v1.2.4 of the toolkit includes new components, such as for ‘tube’ components (fluid paths with no associated walls), that allow the connection of CRYOLIB to the standard THERMAL library, and modifications to some of the existing ones for the same purpose. The library can therefore be used to exploit the capabilities of the THERMAL library for thermal analysis. For instance, it will be possible to connect the new ‘tube’ components to the ‘cylinder’ component of the THERMAL library to analyse the effect of conductivity in both radial and axial directions. A further example is the plate heat exchangers. Users may now select between calculating the losses to the atmosphere based on user-defined design data, as has been the case up to now, or calculating them in more detail using components of the THERMAL library to model the shell and its exchange with the atmosphere.


Other new elements include the possibility of defining the configuration of the valves as a function of the valve Cv or of its specific geometry (orifice area and pressure drop coefficient) depending on the users’ preferences. Furthermore, the law for the valve opening has been modified to improve accuracy for small valve openings.

New functions have also been introduced in the calculation of the friction factor because of the elbows on the pipes. The possibility for the user to include additional pressure drops has also been added. The debugging of the library has also continued thanks to the feedback received from the users.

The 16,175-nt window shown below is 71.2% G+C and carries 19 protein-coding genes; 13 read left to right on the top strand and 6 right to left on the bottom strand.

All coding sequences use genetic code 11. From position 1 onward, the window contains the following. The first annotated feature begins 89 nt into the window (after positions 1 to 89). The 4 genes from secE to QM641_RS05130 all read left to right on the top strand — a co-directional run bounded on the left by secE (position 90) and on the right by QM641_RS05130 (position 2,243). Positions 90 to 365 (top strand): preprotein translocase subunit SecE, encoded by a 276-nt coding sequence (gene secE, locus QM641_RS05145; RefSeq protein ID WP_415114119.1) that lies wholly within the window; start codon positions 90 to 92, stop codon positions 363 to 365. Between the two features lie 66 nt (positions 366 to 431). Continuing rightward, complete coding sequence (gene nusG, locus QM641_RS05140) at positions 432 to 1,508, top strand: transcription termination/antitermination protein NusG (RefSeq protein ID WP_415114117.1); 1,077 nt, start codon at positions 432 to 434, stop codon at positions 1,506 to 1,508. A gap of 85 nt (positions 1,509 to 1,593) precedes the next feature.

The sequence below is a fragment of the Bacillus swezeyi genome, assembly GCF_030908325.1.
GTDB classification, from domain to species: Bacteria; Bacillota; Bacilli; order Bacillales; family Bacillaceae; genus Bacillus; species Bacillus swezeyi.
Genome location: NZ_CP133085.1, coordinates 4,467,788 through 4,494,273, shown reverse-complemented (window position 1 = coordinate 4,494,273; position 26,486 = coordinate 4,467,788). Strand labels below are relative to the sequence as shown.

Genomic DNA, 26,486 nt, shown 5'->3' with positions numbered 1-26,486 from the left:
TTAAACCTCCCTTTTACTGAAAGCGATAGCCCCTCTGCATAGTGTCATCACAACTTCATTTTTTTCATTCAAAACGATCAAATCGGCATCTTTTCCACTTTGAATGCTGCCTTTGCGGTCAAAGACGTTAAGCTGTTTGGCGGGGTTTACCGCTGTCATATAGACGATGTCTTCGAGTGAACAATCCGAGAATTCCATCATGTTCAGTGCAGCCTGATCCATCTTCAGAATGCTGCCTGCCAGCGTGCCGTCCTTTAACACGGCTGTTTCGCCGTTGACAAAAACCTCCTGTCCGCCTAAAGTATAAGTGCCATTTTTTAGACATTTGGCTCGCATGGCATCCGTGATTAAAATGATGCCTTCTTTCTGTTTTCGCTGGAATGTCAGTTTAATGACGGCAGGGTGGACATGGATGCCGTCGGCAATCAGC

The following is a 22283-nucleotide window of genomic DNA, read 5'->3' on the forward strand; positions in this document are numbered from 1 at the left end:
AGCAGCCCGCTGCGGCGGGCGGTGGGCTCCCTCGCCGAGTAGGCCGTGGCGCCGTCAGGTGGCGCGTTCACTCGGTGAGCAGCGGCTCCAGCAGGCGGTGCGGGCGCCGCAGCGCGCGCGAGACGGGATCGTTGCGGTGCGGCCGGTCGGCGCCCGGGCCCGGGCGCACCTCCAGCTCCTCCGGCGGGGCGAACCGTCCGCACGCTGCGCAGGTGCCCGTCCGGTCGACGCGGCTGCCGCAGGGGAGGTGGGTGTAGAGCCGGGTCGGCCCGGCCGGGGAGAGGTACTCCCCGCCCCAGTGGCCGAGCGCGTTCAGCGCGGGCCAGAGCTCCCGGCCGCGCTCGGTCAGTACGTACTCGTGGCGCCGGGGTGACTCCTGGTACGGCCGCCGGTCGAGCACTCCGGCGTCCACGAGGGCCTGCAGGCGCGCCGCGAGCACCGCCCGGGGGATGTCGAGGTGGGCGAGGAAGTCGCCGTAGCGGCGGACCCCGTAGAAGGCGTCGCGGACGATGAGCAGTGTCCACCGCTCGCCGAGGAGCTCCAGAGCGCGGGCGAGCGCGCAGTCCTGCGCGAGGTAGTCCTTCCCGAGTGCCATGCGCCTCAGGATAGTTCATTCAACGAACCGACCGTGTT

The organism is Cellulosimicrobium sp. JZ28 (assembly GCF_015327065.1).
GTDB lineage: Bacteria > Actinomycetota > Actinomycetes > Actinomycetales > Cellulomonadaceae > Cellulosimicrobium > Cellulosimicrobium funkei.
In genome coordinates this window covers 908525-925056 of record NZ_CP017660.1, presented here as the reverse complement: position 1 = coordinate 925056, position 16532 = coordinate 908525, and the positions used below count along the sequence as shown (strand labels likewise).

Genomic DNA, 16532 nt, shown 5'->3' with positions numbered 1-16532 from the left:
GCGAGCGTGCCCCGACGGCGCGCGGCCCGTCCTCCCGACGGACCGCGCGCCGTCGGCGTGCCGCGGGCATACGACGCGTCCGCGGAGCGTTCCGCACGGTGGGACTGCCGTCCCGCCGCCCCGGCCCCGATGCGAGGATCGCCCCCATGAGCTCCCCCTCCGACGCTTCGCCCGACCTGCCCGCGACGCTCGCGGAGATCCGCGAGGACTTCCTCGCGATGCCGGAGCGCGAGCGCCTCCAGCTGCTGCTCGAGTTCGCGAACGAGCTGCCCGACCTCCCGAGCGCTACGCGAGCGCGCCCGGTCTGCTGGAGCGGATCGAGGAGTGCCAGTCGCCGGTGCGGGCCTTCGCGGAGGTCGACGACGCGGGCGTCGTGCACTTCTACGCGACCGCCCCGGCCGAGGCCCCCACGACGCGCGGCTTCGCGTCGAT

Two new models of coolers have been added and documented in the Toolkit example library: a He cooler at 80K and another one of LN2. This will allow new users to rely on a larger collection of examples so they can become familiar with the library and its multiple capabilities.

Future platform for a satellite simulation

José Moral & Javier Vilá, EcosimPro/PROOSIS

With the goal of expanding the range of application and capabilities of the ESPSS libraries, we have proposed a new project to ESA with the help of specialized collaborators. This project consists of the development of a complementary ESPSS toolkit to provide the libraries with new simulation capabilities in three areas:

  • Guidance during the ascent of a launch vehicle, with control of the startup and shutdown sequence of the motors, the separation of the different stages and payloads, and optimization of the orientation of the thrust vector.
  • Improvement of AOCS simulation capabilities, including a greater level of detail in the perturbations and dynamics of the vehicle sub-systems.
  • Advanced capabilities of satellite simulation, including simulation of flexible bodies and simplified models of in-tank fuel movements.


This project is a first step in the expansion of the classic field of simulation of ESPSS propulsion systems and conversion of these libraries to a satellite simulation platform that is valid for any simulation need that may arise in a space mission, including: